The network edge affords a wide range of choices to deliver edge services from within the network. Network edge also includes neutral host providers that offer facilities for multiple infrastructure providers, which support enterprise applications, as well as radio access networks. These may be offered by traditional telcos, tower infrastructure providers and others.
The regional edge sits outside telco networks at internet exchanges, carrier exchanges, interconnect points, co-location, and data centre facilities. Multiple parties can deploy infrastructure at such locations which are designed as neutral, well-connected locations for third party equipment. For some use cases, these locations are considered as ‘close enough’ or ‘near enough’ edge sites.
Edge computing drivers and benefits vary depending on the use case
While low latency is often cited as the justification for moving application workloads from the cloud to the edge, there are other drivers such as reduced data transit, data sovereignty and improving redundancy. These factors may be just as relevant as low latency, or more so, depending on the specific use case.
Edge computing benefits
Migrating workloads from end-devices to the edge can also bring benefits such as reduced power consumption, allowing smaller form factors at lower costs, and enabling experiences that are simply not possible on existing devices due to heavy computational requirements. Processing in the cloud may have been previously dismissed due to its limitations or constraints. One consumer example would be Instagram or Snapchat real-time video filters with heavy machine learning processing requirements. The processing for these may move to the edge to improve and standardise performance across devices, by not relying on the end-device’s processing power. Partners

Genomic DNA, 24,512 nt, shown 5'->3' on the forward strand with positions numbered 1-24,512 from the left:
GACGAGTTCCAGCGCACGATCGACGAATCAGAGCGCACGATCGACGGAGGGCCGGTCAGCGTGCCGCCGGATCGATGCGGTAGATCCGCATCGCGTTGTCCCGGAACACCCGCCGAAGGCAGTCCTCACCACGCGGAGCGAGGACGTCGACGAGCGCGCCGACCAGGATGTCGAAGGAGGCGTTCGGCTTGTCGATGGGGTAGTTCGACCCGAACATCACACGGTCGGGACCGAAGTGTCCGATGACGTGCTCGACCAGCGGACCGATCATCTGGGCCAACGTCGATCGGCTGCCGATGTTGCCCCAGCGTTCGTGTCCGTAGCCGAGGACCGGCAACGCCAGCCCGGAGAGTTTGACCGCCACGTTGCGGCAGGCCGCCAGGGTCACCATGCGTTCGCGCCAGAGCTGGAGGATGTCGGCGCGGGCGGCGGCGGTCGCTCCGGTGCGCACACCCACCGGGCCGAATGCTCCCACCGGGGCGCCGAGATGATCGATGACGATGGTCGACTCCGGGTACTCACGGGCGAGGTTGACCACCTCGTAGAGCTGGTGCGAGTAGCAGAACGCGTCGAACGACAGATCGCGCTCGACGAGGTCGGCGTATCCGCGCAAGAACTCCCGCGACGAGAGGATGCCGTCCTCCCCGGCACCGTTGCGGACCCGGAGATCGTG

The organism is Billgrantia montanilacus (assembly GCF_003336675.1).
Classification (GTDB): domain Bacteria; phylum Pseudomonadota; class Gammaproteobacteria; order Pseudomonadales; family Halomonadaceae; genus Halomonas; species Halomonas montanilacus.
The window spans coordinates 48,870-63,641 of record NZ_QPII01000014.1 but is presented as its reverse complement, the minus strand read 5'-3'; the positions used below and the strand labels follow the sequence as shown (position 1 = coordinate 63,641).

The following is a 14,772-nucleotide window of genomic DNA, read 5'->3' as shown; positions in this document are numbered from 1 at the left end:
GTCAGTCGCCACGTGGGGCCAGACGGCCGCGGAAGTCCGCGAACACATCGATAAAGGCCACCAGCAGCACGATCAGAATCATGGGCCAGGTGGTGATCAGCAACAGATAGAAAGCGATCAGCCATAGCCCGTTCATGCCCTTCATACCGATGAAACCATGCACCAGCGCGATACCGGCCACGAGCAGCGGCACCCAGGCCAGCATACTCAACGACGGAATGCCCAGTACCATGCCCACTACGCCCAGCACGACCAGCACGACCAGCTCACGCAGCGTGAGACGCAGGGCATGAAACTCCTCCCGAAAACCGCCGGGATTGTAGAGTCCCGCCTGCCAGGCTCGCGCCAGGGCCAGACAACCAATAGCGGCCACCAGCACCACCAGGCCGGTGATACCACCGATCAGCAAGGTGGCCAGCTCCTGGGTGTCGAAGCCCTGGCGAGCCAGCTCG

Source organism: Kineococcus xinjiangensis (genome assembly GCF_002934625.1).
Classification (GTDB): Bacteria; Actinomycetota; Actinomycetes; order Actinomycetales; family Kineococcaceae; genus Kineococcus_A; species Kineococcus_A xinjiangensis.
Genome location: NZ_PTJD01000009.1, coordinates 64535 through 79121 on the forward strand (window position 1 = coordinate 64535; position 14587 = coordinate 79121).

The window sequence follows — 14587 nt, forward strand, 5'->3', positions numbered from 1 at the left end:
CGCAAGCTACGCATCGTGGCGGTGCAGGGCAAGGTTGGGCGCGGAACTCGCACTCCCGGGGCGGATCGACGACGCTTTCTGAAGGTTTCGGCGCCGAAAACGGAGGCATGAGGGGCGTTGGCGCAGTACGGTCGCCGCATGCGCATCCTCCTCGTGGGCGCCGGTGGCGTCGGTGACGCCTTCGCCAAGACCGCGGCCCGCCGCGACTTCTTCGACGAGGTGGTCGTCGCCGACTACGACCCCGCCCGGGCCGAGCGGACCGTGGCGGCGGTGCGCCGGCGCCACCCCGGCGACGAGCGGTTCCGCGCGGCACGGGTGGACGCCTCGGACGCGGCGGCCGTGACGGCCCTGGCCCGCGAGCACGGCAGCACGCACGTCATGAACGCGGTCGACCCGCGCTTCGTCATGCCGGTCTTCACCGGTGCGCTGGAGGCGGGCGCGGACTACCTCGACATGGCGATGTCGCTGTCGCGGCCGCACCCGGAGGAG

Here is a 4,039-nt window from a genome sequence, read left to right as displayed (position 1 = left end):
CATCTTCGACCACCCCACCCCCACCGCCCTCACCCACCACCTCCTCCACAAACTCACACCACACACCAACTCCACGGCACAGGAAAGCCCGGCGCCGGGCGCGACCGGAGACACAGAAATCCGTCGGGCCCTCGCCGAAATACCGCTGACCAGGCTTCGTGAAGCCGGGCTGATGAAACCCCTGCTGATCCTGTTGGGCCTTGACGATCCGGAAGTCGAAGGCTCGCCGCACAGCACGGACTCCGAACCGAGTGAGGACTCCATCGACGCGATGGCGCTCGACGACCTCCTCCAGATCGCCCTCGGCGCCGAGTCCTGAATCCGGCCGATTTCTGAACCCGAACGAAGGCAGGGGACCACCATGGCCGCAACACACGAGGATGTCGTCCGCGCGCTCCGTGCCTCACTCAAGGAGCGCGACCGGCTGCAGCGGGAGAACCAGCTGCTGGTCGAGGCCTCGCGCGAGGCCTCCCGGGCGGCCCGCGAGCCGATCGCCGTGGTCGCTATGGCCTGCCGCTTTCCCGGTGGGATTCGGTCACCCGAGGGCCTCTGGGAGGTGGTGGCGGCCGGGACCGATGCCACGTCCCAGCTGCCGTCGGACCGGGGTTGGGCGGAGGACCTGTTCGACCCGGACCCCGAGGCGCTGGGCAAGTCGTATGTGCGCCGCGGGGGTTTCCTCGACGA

However, the public cloud is well established and here to stay, so it is prudent to view the edge as complementary to and an extension of the public cloud, offering characteristics which may be important for specific components of certain use cases.
Table of Contents
- Executive Summary
- Most telcos do not yet see demand for a fully distributed edge
- The platform is an important piece of the edge, but the verdict is still out on which approach to take
- Telcos need to guarantee multi-cloud and multi-edge orchestration for their customers
- Next steps
- Defining the edge
- The state of the edge
- Cloud vs edge
- Contrasting public cloud and public edge
- Latency in fixed vs mobile networks
- The rationale for telco edge
- Telco edge propositions and use cases
- Internal applications for telcos
- External applications for telcos
- Telco edge propositions based on telco’s capabilities
- Potential use case opportunities for telco edge
- Where is the telco edge?
- Edge really means core for now
- Challengers to the telco edge
- Building the telco edge platform
- Edge developers want a consistent and seamless experience
- The potential providers of network edge platforms
- Cloud-centric capabilities and business models are key the success of telco edge platforms
- Overcoming challenges
- Telco industry challenges
- External challenges
- Conclusion: What should telcos do?